A Dragon Apparent and Golden Earth established Norman Lewis as a writer of uncommonly well-written prose, who, as Cyril Connolly noted, had a remarkable gift for making even a lorry seem interesting. Both books, published in impressively short succession, were lavished with superlatives from the critics of the time. Yet neither sold especially well, and Lewis’s next few travel books followed with surprising infrequency. He completed one more in the 1950s (a collection of essays), then just two others throughout the 1960s and ‘70s, when much of his creative energy was invested in the writing of his far more lucrative novels.
Travelling the world nevertheless remained Lewis’s first priority, and he frequently wrote short accounts of his numerous trips for newspapers and magazines. In 1968, he wrote what he considered the greatest of all his endeavours: the essay “Genocide in Brazil”, about the atrocities committed against Brazilian natives by the country’s own Indian protection service. This, along with several other essays, was later included in the collection A View of the World, an astonishing work that confirms Graham Greene’s belief that Lewis was one of the best writers of the twentieth century.
When Eland Books published it in 1986, Lewis was in a new stage of his career. He had quite recently written several of his finest books, and John Hatt, the man behind Eland, had been successful in renewing attention in Lewis’s older ones. A View of the World was thus perfect for readers wishing to discover more; it was a book to dip in and out of, a work of tremendous variety, not only in terms of location, but in its vast emotional depth. Throughout it, Lewis writes of repatriating Cossacks to the Soviet Union; of the idyllic pleasures of Belize; of the ferocious blood feuds of Sardinian bandits. And his evocative descriptions of these events are nothing less than exceptional.
When readers hear the term travel journalism, they might think of the sort of articles found in Sunday newspaper supplements: those in which the writer endeavours to describe wherever it is he’s staying by using words like “sun-kissed” and “wind-swept”, while at the same time lamenting how rude the staff in his hotel were. A View of the World is nothing like this. As one review put it: Lewis “makes all other travel-writing read like the blurb on a brochure,” and to a great extent this is true. Lewis was out of place even among his contemporaries—Patrick Leigh Fermor, Eric Newby, Peter Fleming—all of whom wrote extraordinary travel books, though none quite like Naples ’44, Golden Earth or A Dragon Apparent.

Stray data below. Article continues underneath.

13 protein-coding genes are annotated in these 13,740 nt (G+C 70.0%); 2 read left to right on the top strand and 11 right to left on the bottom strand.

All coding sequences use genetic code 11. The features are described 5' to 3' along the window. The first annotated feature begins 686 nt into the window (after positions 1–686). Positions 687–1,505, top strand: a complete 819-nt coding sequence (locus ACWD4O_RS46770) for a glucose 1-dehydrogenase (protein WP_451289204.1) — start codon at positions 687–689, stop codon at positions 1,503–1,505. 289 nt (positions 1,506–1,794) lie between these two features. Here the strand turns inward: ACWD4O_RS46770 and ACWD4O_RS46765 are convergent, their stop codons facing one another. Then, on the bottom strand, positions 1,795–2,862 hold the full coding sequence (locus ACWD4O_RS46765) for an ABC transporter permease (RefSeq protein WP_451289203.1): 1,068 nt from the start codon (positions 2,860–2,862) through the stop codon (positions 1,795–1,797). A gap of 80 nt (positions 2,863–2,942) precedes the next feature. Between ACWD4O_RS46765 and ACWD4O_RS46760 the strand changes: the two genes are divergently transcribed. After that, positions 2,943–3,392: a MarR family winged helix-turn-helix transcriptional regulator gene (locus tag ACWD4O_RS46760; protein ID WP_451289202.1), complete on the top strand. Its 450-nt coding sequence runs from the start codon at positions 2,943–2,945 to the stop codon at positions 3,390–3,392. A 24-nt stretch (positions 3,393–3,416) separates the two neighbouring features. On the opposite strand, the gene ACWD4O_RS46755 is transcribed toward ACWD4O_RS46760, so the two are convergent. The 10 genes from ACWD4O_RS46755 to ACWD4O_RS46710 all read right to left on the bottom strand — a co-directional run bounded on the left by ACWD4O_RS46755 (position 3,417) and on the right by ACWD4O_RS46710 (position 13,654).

Likewise, only Lewis could have written the essays collected in A View of the World. Everything that makes a good Norman Lewis book is here: his persistent use of understatement, his powerful descriptions; he even touches upon several tried and tested themes, such as in his account of a small a fishing community in unspoilt Ibiza, similar in many ways to his description of the semi-fictional Farol in Voices of the Old Sea. Yet Lewis never seems to repeat himself, even when writing of the same place twice, which he does so a number of times throughout the book.
In another essay on Ibiza Lewis explains how the mistreatment of an Ibicene hound sparks a debate of ethics among the locals of the town; and in two separate essays on Cuba, we hear of Lewis’s fascinating encounters with Ernest Hemingway, Castro’s executioner, Ian Fleming, and Ed Scott, Fleming’s priapic model for James Bond. In Hemingway, Lewis finds a man of great sadness, who, only a few years after winning the Nobel Prize for literature, has taken to drowning his tribulations with half-pints of Dubonnet. “He told me nothing,” writes Lewis, who finds the whole ordeal deeply tragic, “but taught me more than I wanted to know.”
Elsewhere, Lewis is not always quite so willing to put his opinion forward to the reader. One of his strengths as a writer was his ability to not let his fervency spoil his prose. He allowed his reader to form an opinion based on what he put down on the page, rarely interjecting to impose his thoughts or feelings on a matter. This effortlessly detached style is perfect exemplified in the aforementioned “Genocide in Brazil”, compiled here under the title of “Genocide”, which is not merely the standout article of the collection, but surely one of the greatest pieces of journalism of the 20th century. It was greeted with such outcry when it was first published that it led to the creation of Survival International, a charity concerned with the protection of indigenous peoples around the world. And even all these years later the essay’s power to shock and disturb remains undiminished.
Few essays in the collection are quite so poignant. Most conjure very different emotions in the reader. Variety is one of the great pleasures of A View of the World; it’s what makes it such an ideal bedside companion, a book that the reader can pick up at any time and find a piece to suit his mood. It is sometimes humorous, always insightful and occasionally utterly harrowing; yet whatever tone Lewis is using, he is never prosaic. His enthusiasm and finely crafted prose radiate from every page. These are the writings of a man who genuinely loved to travel, and who could keep an open mind even when presented with sheer deprivation.
Almost all of Lewis’s travel books are worth owning. But this is the one that readers should carry in their rucksacks when they themselves travel, to remove during a quiet moment, so that they can enjoy the fabulous writings of a man who gave so much of his life to touring the world.
By Jack Sharp. Reproduced from nosoapradiopolka.co.uk